Exxon Bets Big On Natural Gas With Acquisition of XTO Energy
Exxon announced Monday that it will buy natural gas producer XTO Energy in the largest energy deal in years. As reported by the New York Times, the $41 billion acquisition ($31 billion of stock, $10 billion of debt assumption) appears to be a shrewd one for Exxon, reflective of where the company thinks growth in the energy market will come from:
• XTO increases the size of Exxon’s natural gas holdings at time when natural gas, cleaner burning than coal, is seen as more supportive of curbing carbon emissions and more in tune with the emerging clean energy zeitgeist. Exxon believes that natural gas can help reduce the carbon footprint of electrical generation by up to 60 percent, compared to coal.
• XTO has expertise in tapping unconventional gas resources, such as the shale gas discovered in formations such as the Marcellus Shale. Recently, large amounts of gas—and oil, too—have been found in unconventional reserves throughout the United States and abroad; indeed, world unconventional fossil fuel reserves have been growing steadily. XTO’s techniques and skilled employees could be used to exploit not just domestic Exxon gas holdings, but also the company’s unconventional reserves in Argentina, Canada, Germany, Hungary, and Poland.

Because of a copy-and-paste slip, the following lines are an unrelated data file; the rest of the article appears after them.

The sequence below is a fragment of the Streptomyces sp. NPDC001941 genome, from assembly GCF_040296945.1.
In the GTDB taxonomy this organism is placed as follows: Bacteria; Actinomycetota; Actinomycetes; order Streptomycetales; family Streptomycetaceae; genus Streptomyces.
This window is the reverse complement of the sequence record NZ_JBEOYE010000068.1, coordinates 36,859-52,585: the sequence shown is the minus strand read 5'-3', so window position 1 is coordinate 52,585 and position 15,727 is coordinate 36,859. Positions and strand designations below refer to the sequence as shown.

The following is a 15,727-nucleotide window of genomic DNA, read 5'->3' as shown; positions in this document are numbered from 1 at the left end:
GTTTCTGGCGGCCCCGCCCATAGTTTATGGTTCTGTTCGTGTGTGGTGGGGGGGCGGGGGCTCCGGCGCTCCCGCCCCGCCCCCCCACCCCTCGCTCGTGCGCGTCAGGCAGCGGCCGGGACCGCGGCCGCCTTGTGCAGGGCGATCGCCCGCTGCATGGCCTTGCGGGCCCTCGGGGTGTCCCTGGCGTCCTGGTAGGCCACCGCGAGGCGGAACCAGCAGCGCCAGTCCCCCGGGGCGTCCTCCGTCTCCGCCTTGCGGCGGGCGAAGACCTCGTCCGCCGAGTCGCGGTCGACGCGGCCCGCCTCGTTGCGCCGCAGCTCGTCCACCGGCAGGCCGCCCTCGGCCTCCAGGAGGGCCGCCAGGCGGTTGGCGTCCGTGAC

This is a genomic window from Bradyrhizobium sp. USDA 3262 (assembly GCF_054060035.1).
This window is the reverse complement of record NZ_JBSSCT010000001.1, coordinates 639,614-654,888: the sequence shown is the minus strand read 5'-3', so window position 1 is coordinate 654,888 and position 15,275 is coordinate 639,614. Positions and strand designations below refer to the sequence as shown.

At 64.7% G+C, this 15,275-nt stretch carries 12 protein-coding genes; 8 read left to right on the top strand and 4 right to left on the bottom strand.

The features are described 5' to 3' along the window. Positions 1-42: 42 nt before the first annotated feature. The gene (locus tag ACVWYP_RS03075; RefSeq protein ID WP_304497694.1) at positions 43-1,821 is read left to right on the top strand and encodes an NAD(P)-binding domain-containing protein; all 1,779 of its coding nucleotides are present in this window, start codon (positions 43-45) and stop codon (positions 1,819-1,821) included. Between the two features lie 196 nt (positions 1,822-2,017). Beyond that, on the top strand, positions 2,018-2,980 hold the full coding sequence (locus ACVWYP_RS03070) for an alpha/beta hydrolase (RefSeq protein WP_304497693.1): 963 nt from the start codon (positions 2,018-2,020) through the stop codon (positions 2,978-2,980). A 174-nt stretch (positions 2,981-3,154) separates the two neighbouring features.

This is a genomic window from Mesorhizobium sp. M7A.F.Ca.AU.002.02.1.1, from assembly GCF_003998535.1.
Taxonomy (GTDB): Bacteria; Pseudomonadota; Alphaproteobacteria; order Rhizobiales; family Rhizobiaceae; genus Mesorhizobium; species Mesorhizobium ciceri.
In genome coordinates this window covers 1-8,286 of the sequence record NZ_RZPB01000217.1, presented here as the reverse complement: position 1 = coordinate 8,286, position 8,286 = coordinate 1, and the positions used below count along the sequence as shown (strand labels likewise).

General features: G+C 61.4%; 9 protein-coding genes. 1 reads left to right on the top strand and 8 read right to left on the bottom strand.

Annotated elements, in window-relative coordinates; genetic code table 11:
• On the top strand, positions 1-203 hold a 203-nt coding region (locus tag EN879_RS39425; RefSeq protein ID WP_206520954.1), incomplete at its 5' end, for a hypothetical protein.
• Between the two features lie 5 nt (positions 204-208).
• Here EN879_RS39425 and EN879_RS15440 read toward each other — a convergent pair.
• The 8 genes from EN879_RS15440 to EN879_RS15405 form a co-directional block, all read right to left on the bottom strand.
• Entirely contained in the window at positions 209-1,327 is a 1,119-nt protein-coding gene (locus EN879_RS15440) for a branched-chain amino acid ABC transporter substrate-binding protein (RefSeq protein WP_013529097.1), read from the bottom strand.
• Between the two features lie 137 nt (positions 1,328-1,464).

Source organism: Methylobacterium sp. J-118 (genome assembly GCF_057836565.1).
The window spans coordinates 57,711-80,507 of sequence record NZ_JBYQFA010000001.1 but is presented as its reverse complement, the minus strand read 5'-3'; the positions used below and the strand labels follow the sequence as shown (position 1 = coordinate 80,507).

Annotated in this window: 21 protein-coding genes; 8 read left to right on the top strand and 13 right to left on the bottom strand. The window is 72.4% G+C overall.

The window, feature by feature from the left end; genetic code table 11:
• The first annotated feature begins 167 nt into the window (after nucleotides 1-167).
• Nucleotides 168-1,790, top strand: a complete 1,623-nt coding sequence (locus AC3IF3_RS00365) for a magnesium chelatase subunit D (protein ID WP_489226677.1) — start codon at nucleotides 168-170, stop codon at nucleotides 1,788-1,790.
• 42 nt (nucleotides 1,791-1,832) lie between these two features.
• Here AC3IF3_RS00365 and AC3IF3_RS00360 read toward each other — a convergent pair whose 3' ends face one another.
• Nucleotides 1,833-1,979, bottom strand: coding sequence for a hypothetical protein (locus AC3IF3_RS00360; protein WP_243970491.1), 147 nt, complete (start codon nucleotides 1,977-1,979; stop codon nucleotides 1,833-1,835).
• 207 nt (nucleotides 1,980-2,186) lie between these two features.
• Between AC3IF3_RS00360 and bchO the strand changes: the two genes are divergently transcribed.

While there are downsides to natural gas—it’s not the “magic bullet” on climate change that its more bullish supporters make it out to be—the combination of large domestic reserves (read: “supports energy independence”) and lower carbon emissions is sure to make it an even more important part of the U.S. energy mix. Exxon is positioning itself to cash in on growth in gas demand. Indeed, the energy giant recently predicted that natural gas consumption will increase because of gas’s “abundance, versatility, and economic advantages as an efficient, clean-burning fuel for power generation.”
However, Exxon is not merely doubling down on fossil fuels; they’ve also bought insurance at the table by investing in alternative fuels as well, such as its announcement this year that the company will spend $600 million for R&D related to algae-based biofuel. No matter what we burn for energy, Exxon wants a part of it.